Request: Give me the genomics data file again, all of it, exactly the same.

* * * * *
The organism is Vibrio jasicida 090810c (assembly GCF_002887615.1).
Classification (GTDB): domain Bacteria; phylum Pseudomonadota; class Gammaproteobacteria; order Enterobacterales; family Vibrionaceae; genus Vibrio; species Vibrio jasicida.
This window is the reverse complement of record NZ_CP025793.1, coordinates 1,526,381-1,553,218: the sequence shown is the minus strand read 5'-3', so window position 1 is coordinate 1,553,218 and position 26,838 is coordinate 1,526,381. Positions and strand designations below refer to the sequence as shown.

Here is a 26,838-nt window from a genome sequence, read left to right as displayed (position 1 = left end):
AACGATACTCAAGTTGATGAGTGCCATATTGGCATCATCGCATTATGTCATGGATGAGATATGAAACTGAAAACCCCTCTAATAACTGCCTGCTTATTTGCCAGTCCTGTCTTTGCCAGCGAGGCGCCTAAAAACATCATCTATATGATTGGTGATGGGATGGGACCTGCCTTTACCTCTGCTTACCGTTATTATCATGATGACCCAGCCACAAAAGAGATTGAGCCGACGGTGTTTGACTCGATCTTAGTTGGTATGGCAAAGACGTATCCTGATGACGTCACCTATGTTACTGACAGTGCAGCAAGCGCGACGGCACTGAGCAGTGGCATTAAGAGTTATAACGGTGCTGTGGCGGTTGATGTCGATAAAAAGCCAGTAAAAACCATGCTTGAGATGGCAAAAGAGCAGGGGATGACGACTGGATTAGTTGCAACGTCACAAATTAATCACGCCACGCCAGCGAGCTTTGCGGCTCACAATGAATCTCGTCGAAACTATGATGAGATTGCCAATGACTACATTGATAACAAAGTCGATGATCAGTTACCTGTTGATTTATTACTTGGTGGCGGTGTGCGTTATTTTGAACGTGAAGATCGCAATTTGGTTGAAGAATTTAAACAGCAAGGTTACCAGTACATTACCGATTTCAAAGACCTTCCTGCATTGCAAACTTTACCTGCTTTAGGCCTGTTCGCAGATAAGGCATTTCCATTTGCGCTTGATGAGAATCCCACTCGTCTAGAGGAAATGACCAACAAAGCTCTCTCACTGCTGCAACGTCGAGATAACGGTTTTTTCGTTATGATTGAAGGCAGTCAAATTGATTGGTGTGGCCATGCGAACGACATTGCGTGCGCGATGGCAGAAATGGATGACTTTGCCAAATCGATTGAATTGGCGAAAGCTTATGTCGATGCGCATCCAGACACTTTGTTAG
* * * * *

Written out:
The organism is Vibrio jasicida 090810c (assembly GCF_002887615.1).
Classification (GTDB): domain Bacteria; phylum Pseudomonadota; class Gammaproteobacteria; order Enterobacterales; family Vibrionaceae; genus Vibrio; species Vibrio jasicida.
This window is the reverse complement of record NZ_CP025793.1, coordinates 1,526,381-1,553,218: the sequence shown is the minus strand read 5'-3', so window position 1 is coordinate 1,553,218 and position 26,838 is coordinate 1,526,381. Positions and strand designations below refer to the sequence as shown.

Here is a 26,838-nt window from a genome sequence, read left to right as displayed (position 1 = left end):
AACGATACTCAAGTTGATGAGTGCCATATTGGCATCATCGCATTATGTCATGGATGAGATATGAAACTGAAAACCCCTCTAATAACTGCCTGCTTATTTGCCAGTCCTGTCTTTGCCAGCGAGGCGCCTAAAAACATCATCTATATGATTGGTGATGGGATGGGACCTGCCTTTACCTCTGCTTACCGTTATTATCATGATGACCCAGCCACAAAAGAGATTGAGCCGACGGTGTTTGACTCGATCTTAGTTGGTATGGCAAAGACGTATCCTGATGACGTCACCTATGTTACTGACAGTGCAGCAAGCGCGACGGCACTGAGCAGTGGCATTAAGAGTTATAACGGTGCTGTGGCGGTTGATGTCGATAAAAAGCCAGTAAAAACCATGCTTGAGATGGCAAAAGAGCAGGGGATGACGACTGGATTAGTTGCAACGTCACAAATTAATCACGCCACGCCAGCGAGCTTTGCGGCTCACAATGAATCTCGTCGAAACTATGATGAGATTGCCAATGACTACATTGATAACAAAGTCGATGATCAGTTACCTGTTGATTTATTACTTGGTGGCGGTGTGCGTTATTTTGAACGTGAAGATCGCAATTTGGTTGAAGAATTTAAACAGCAAGGTTACCAGTACATTACCGATTTCAAAGACCTTCCTGCATTGCAAACTTTACCTGCTTTAGGCCTGTTCGCAGATAAGGCATTTCCATTTGCGCTTGATGAGAATCCCACTCGTCTAGAGGAAATGACCAACAAAGCTCTCTCACTGCTGCAACGTCGAGATAACGGTTTTTTCGTTATGATTGAAGGCAGTCAAATTGATTGGTGTGGCCATGCGAACGACATTGCGTGCGCGATGGCAGAAATGGATGACTTTGCCAAATCGATTGAATTGGCGAAAGCTTATGTCGATGCGCATCCAGACACTTTGTTAG